CANTON, Mass., Dec. 18, 2015 /PRNewswire-USNewswire/ -- The Board of Directors of the Massachusetts Nurses Association voted Thursday to oppose the construction of a fracked natural gas pipeline and compressor station in Weymouth.
Board members voiced their support for Weymouth, Quincy and Braintree residents who are concerned that the proposal by Houston-based Spectra Energy would endanger the safety of their communities and create negative health effects, including air, water, noise and odor pollution.
"As an organization of frontline nurses who look out for the health and safety of the public, we stand strongly in support of residents who are worried about how the Spectra project could impact their families and neighborhoods," MNA President Donna Kelly-Williams said. "Our organization also has longstanding concerns about the use of and reliance on fracked gas to be delivered through this pipeline, given the significant environmental damage caused by fracked gas."
Earlier this year, the MNA board voted to support the Stop the West Roxbury Lateral Pipeline (SWRL) campaign and to assist SWRL, the local West Roxbury grassroots community organization active in opposing that pipeline. The 27-member board consists of registered nurses from across the Commonwealth with experience in a range of health care specialties.
Spectra's proposal is two-fold. First, it wants to build a 7,700-horsepower compressor station near the Fore River in North Weymouth, across from neighborhoods in Quincy and Braintree. Second, the company wants to add four miles of 30-inch-diameter pipe in Weymouth and Braintree and then more than double the horsepower of the compressor station.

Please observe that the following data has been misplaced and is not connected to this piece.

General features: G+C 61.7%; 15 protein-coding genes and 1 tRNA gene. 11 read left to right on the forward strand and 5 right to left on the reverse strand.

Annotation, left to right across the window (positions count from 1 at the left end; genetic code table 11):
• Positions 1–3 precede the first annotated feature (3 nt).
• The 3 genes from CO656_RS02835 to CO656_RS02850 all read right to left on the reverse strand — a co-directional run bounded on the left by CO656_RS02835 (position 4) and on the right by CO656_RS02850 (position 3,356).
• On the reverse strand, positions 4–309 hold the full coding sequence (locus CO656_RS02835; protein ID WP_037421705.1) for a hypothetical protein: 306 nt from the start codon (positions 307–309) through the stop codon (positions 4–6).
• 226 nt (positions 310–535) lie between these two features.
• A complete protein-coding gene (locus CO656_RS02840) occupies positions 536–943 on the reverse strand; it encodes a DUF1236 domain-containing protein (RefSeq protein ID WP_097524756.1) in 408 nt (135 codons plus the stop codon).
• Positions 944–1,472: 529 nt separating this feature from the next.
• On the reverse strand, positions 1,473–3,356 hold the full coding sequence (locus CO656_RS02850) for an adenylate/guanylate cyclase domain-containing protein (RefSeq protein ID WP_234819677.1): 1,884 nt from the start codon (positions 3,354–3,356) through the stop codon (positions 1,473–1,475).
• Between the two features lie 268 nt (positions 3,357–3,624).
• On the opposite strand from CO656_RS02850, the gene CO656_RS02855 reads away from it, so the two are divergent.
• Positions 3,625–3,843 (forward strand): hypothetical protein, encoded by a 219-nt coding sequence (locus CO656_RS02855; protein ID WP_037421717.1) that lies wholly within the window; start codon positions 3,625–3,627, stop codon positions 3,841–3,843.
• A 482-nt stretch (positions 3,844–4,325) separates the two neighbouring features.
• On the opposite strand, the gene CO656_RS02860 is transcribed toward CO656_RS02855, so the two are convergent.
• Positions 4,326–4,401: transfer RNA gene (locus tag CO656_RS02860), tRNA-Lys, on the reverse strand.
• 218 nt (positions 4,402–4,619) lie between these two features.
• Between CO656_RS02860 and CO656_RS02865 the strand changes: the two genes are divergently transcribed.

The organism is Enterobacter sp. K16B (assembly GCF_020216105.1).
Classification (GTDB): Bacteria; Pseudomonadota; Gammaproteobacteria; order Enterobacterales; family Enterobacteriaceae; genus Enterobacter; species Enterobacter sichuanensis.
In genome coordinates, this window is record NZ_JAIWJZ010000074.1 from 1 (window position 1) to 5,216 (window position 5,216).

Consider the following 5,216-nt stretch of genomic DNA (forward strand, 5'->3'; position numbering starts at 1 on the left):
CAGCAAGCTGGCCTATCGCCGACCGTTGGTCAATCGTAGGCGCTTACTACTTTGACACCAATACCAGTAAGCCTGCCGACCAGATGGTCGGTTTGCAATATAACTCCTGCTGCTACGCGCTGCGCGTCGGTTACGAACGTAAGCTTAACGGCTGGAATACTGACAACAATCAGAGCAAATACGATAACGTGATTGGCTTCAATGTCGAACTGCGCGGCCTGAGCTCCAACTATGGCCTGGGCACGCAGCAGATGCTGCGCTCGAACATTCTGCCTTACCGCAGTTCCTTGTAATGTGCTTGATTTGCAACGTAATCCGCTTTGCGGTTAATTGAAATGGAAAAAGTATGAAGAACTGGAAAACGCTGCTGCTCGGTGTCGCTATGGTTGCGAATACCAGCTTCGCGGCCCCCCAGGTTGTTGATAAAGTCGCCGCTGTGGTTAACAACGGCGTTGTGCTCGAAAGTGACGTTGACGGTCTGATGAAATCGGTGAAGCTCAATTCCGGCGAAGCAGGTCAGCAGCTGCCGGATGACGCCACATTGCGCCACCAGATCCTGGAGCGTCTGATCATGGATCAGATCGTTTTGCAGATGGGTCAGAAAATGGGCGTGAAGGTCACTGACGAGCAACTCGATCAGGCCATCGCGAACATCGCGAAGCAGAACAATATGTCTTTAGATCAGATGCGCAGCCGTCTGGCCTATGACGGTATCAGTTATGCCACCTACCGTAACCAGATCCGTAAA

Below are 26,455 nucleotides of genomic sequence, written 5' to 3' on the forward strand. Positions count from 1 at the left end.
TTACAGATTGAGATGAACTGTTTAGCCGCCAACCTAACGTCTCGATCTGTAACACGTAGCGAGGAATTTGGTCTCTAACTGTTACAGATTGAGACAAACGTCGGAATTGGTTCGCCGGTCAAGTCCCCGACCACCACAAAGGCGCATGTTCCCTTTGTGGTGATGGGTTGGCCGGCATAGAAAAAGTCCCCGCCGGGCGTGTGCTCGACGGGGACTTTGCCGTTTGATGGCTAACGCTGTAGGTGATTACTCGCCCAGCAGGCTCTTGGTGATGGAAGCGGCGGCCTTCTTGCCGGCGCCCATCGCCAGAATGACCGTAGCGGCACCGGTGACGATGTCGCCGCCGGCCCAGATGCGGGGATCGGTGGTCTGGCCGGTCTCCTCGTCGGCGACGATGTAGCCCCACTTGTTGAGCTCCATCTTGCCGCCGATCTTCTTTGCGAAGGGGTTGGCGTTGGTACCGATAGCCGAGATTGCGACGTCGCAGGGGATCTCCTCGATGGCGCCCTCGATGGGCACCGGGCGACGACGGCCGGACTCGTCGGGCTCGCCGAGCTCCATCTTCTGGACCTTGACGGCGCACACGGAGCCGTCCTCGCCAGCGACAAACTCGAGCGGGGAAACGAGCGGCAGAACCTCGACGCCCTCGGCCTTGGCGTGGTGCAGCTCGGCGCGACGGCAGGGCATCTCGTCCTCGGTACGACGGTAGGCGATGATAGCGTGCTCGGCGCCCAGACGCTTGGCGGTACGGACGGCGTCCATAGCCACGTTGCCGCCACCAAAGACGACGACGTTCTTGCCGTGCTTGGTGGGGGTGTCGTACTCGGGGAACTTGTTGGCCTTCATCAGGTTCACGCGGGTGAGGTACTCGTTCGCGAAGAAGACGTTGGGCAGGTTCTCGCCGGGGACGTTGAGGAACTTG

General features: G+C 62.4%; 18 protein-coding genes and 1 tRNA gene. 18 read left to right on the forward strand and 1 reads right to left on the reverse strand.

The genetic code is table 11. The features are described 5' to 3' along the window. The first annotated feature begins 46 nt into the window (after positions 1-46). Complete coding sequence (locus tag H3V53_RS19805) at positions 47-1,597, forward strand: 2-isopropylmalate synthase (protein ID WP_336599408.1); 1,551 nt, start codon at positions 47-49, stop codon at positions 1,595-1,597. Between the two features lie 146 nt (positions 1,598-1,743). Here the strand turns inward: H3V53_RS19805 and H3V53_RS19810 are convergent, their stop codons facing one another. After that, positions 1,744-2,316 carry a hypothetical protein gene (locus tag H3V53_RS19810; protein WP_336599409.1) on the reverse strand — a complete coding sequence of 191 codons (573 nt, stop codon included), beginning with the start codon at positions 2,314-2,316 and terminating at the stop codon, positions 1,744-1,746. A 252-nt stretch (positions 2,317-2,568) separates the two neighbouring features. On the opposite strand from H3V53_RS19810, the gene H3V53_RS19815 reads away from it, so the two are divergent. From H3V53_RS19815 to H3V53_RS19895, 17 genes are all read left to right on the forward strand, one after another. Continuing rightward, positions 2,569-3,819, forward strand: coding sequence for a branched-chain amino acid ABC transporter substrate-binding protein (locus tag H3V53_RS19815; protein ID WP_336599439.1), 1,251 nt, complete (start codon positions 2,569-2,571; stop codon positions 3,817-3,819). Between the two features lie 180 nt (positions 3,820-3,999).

The compressor station would pose a serious health threat to the local community, according to Fore River Residents Against the Compressor Station, an organization which has researched potential negative effects, including excessive noise, exposure to toxic pollutants, and a decrease in residential property value. According to the Patriot Ledger, elected officials in Weymouth and residents in Quincy, Weymouth and Braintree have overwhelmingly opposed Spectra's plan, saying it would be an eyesore and a safety hazard for the more than 950 homes within a half-mile of the proposed station.
"The Fore River Residents Against the Compressor Station are honored and encouraged by the endorsement of the Mass Nurses Association," said Alice Arena, a co-leader of the group. "Our groups' number one concern is the health effects of the toxic output of this compressor station. The role nurses play in public health is vital to the health of our communities, and we are grateful for the support and acknowledgment they are giving us in this fight."
Donna Dudik, a nurse from Weymouth, is chair of the MNA's Political Action Committee and a member of Fore River Residents Against the Compressor Station. She is concerned about the danger of explosion at the compressor station and the long-term health risks for hundreds of families who would be exposed to pollutants.
"Spectra will be blowing volatile organic compounds into the air," Dudik said. "Over time, these compounds can give people cancer. We know they are carcinogenic. We already have six potentially hazardous industrial sites in the Fore River Basin, accounting for 84 periods of federal pollution violations in the past three years. Do we really need one more in this already overburdened area?"
Founded in 1903, the Massachusetts Nurses Association/National Nurses United is the largest professional health care organization and the largest union of registered nurses in the Commonwealth of Massachusetts. Its 23,000 members advance the nursing profession by fostering high standards of nursing practice, promoting the economic and general welfare of nurses in the workplace, projecting a positive and realistic view of nursing, and by lobbying the Legislature and regulatory agencies on health care issues affecting nurses and the public. The MNA is a founding member of National Nurses United, the largest national nurses' union in the United States with more than 170,000 members from coast to coast.
SOURCE Massachusetts Nurses Association